If we’ve not achieved all of our goals yet, we must make it executable.

i can talk to you about tactics and techniques, but it’s boring, and you know it already.
You can google everything and anything for FREE.  You know more than you know.

It’s the motivation, inspiration and creativity that we seek sometimes.

I’ve been saying for years:
You have to start somewhere in order to celebrate progress.
It’s basic benchmarking.

Rachel Hollis said it better,
“You can’t get to great if you aren’t putting “good enough” out in the world.”

Rachel Hollis also wrote a book about the lies she told herself and how she overcame them. 

I’m going to share the lies I told myself when I started social media in 2009:

  1. I have nothing to say.
  2. No one is listening to me.
  3. I don’t have an audience.
  4. There is so much noise, no one is finding my stuff.

This is ego hijacking our brains. 

Because the truth is:

  1. I was most talkative in high school. So, Duh!
  2. I’ve been hired so people are listening.
  3. I’ve built an audience.
  4. I started with my inner circle & circle of influences to let them know what I’m doing out here in the world.

CONNECTION
Remember when we discussed purpose? There’s a reason I didn’t say passion or profit first.

Who doesn’t love financial gain? With profit, sometimes we let our money junk get in the way. Sometimes we charge too little or too much or we procrastinate because we don’t know what to charge or how to charge.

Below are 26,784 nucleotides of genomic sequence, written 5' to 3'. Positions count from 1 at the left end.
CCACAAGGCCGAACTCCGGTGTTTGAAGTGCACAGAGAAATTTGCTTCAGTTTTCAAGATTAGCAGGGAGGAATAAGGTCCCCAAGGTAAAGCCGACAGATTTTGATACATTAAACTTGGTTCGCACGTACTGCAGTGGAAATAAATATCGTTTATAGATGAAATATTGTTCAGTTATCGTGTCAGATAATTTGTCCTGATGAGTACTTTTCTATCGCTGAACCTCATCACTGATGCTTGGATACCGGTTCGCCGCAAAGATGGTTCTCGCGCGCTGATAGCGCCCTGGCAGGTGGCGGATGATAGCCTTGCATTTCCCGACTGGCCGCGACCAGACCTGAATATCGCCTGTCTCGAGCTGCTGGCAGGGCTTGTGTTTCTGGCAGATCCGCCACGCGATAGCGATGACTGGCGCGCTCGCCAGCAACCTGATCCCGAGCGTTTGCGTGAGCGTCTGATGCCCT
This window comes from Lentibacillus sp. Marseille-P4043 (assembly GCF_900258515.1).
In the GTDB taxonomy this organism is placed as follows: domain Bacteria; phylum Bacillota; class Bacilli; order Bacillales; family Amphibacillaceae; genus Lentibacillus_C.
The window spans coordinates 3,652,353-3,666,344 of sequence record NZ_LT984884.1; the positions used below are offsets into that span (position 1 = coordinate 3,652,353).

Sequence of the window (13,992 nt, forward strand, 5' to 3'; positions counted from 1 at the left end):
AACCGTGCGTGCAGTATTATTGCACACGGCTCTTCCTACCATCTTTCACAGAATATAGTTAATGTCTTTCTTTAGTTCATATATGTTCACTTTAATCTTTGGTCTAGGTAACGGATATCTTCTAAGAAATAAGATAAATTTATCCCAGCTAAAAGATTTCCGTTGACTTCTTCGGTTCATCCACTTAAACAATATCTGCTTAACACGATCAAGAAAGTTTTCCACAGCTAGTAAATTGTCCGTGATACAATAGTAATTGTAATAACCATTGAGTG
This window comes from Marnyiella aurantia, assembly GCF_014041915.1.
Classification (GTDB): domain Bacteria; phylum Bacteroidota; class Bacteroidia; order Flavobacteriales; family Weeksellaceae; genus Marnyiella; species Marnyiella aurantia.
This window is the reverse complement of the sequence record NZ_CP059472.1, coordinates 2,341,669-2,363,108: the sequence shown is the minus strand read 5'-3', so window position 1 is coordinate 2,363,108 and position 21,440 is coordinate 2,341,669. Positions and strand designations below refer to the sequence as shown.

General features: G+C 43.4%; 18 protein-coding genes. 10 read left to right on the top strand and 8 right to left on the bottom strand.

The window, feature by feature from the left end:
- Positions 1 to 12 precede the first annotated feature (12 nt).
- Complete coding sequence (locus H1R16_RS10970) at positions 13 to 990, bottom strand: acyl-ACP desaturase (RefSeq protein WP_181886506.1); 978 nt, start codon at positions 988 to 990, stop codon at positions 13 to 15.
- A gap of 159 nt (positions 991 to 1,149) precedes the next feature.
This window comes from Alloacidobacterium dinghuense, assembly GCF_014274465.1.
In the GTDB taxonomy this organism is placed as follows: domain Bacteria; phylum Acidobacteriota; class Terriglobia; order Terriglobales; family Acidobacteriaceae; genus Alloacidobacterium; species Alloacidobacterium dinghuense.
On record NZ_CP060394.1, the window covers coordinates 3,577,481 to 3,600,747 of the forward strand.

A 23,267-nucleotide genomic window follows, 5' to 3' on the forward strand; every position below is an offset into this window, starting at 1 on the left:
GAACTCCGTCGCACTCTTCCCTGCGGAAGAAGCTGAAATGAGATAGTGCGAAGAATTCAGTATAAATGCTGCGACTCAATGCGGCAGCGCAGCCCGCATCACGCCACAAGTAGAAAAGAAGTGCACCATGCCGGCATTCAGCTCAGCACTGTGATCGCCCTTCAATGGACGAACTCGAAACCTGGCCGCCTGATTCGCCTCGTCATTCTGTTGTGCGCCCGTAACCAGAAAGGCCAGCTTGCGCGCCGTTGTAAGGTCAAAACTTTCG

With passion, we keep ourselves mired in minutia because it’s an art or it’s too important and it has to be perfect and we don’t let go.

Purpose allows us to dig deep within ourselves to reveal and share our values. And values have impact.
Impact will tempt people to pause and perhaps notice you. And the more they notice you, the more likely they will remember you. When they remember you, they will buy from you when they need your products and/or services.

Your marketing strategy should include your story. People don’t want to feel alone. They want to connect.
We’re biologically wired to connect as humans.

Sharing your story, your struggle to make it in this business causes connection. People can relate.

No one cares what you post unless they know that you care. Thank you Theodore Roosevelt.

Let’s talk about the “Judgey Judge Judys” in the world. If anyone judges your content and proclaims it as a failure, thank them. It’s a gift. It’s called feedback. Feedback directs us on how to improve.  It’s not about perfection, it’s about progress.

Y’all still with me?

CONTENT
Content is king; consistency is key.
It doesn’t have to be all business all the time. The best marketing is when people don’t pontificate all the time with all that they know.